Indeed, the overall color scheme is really nice and uniform. It positively screams 'evil heated cheese villain.' The light grey axle joiners that attach his mandibles to his head are the only spoilers in the batch of fondue that is this flaming, at least partially cheese-colored set.
It appears that many of these pieces were designed more with the smaller hero sets in mind, and so their aesthetics kind of break down when it comes to their use in the larger sets. This is especially notable in Fire Lord, but the principle shows here too. Like his fellow minions, the Jetbug's torso is too short for his limbs and makes him look rather squished. When your head is longer than your body, you know something's up. The upper arms' armor, more often used for the torso in the heroes, can sometimes get in the way of the arms' posability, and it does not provide close coverage to the shoulders, which can look rather scrawny and bereft of protection.
This particular bit of armor also seems rather loose compared to the other armor pieces, but its segmented look does do a rather good job of evoking an insect's shell, in my opinion. Speaking of scrawny and bereft of protection, the Jetbug's forearms are pretty short and skinny. An extra stud's length plus a small piece of armor might have helped here. Something like this:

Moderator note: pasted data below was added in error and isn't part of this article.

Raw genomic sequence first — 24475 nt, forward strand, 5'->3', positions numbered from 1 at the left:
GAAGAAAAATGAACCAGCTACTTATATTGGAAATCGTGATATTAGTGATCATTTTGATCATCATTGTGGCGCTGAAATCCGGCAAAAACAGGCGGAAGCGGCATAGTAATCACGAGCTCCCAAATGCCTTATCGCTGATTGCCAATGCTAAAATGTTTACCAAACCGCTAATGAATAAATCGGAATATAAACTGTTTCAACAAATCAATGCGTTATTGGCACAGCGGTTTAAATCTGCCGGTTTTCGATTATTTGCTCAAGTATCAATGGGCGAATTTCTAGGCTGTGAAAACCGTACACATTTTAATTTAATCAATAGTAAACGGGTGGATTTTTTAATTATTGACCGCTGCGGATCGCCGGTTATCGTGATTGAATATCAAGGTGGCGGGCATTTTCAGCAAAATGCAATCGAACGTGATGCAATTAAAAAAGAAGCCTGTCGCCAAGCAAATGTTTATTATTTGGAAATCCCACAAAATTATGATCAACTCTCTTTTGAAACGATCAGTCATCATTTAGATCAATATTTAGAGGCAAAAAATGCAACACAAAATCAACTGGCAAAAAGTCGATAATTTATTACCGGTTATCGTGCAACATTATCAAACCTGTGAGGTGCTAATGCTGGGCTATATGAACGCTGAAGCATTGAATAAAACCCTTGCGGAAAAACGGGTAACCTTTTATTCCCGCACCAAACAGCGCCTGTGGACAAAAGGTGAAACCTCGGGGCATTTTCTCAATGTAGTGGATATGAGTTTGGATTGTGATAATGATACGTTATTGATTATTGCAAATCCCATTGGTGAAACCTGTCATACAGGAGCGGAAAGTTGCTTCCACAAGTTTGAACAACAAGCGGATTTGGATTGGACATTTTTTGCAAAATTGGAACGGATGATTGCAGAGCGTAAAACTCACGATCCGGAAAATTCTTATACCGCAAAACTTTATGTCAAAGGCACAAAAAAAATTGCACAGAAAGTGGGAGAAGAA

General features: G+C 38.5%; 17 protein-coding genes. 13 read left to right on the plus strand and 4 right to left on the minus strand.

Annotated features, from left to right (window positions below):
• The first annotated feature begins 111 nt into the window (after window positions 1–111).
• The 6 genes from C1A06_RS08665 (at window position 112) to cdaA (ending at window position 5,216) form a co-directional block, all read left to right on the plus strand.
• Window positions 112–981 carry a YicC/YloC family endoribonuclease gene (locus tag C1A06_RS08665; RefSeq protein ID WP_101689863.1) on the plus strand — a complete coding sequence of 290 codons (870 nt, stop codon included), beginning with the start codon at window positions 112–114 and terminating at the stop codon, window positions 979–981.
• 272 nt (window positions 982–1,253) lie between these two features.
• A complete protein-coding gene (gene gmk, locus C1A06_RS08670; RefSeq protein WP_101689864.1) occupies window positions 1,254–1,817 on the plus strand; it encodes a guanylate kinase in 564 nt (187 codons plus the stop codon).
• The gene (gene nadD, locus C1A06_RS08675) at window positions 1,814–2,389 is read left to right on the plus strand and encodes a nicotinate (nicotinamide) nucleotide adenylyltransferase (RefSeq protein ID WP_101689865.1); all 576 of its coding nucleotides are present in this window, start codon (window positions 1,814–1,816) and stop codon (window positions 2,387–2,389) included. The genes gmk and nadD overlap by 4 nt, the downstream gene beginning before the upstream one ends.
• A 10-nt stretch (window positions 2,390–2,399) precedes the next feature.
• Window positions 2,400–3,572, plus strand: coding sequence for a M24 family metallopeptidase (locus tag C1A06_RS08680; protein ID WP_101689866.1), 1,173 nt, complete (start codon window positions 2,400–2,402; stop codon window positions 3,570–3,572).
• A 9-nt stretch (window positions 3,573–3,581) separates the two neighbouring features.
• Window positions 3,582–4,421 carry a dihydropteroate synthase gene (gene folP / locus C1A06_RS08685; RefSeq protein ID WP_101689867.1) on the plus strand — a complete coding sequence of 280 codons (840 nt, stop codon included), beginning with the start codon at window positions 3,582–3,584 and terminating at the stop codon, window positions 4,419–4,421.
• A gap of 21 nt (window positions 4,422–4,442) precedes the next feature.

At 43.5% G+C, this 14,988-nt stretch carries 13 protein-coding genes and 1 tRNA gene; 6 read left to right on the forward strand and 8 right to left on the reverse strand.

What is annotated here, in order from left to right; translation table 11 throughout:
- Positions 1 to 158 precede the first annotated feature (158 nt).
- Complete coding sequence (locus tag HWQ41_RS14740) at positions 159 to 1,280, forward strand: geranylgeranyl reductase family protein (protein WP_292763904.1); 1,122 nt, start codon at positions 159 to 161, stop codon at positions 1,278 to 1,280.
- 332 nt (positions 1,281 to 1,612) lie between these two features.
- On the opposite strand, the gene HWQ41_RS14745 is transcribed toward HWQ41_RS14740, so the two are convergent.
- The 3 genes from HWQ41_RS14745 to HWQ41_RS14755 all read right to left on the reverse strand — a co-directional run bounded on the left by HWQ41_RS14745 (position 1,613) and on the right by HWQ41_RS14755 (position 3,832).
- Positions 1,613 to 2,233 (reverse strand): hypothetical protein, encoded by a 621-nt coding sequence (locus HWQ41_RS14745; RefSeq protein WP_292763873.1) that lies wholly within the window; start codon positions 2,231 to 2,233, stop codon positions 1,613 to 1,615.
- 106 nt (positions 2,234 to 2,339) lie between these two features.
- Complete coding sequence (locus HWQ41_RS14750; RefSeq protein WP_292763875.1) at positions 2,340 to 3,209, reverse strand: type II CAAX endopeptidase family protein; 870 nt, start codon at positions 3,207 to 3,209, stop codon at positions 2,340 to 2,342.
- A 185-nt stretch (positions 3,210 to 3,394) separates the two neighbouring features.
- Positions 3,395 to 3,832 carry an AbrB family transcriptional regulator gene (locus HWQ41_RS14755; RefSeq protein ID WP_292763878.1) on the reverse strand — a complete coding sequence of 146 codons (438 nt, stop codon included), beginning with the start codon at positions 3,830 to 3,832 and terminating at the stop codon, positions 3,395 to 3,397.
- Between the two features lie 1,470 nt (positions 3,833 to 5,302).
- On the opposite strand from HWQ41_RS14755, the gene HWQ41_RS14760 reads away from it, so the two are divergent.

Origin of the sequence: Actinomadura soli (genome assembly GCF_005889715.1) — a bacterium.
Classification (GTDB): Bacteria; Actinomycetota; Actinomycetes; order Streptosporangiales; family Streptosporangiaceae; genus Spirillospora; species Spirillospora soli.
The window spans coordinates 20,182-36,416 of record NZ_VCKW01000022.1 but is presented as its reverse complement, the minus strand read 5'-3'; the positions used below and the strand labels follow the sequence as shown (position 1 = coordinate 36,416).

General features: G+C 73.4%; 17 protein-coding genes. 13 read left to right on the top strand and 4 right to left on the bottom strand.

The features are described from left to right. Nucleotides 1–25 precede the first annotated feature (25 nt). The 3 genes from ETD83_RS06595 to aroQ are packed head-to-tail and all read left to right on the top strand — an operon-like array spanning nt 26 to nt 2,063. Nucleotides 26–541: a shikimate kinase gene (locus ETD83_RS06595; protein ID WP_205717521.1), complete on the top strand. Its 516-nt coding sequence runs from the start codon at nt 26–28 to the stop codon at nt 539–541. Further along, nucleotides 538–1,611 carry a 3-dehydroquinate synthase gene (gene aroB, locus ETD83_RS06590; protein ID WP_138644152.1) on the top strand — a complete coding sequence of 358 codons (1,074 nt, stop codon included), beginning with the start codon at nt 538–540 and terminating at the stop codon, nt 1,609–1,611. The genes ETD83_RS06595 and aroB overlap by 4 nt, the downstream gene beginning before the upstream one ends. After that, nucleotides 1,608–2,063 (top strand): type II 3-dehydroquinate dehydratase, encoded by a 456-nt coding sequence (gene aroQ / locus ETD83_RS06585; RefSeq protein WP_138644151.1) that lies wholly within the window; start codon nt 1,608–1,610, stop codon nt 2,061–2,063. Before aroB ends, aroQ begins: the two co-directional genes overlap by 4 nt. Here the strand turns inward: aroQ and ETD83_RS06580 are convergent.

As an example of how this new system can work, though, I'd like to call attention to the Jetbug's legs. The armor on his lower legs goes right up to the knee joint, and I initially worried that it might interfere with the thigh armor when the legs were bent. However, it turned out that the lower armor simply slides underneath the upper armor. The smooth shapes of these armor bits may seem arbitrary, but instances such as this show the thought that has gone into their design.
Unlike some other sets, this fellow really does not look too shabby viewed from the back, mainly owing to the jetpacks which can be positioned to cover his backside, perhaps to protect it from undue scorching.
Anyway, he is supposed to be buglike (and made of cheese?), so in the end I think the oddities of his design aren't all that bad.
The other half of the fun is in playing with the set. How well does the set function and is it enjoyable to play with?
I would, in fact, argue that playing with the set is more than half the fun - possibly as much as three fourths!
For me, the Jetbug's jetpacks are one of the best parts of the completed set. They can be positioned in a wide variety of ways, and, viewed from the top, at least, they look quite good. They can even be flipped around over his shoulders, allowing him to use them offensively or to bring his weapons up to either jet to heat them up. Those lava spheres have to come from somewhere, so why not his own flames? Pick up a chunk of rock, melt it with a blast of fire, and you've got magma, which can presumably be fired from the launcher despite being rather liquid. Problem solved. A similar approach works for toasted cheese.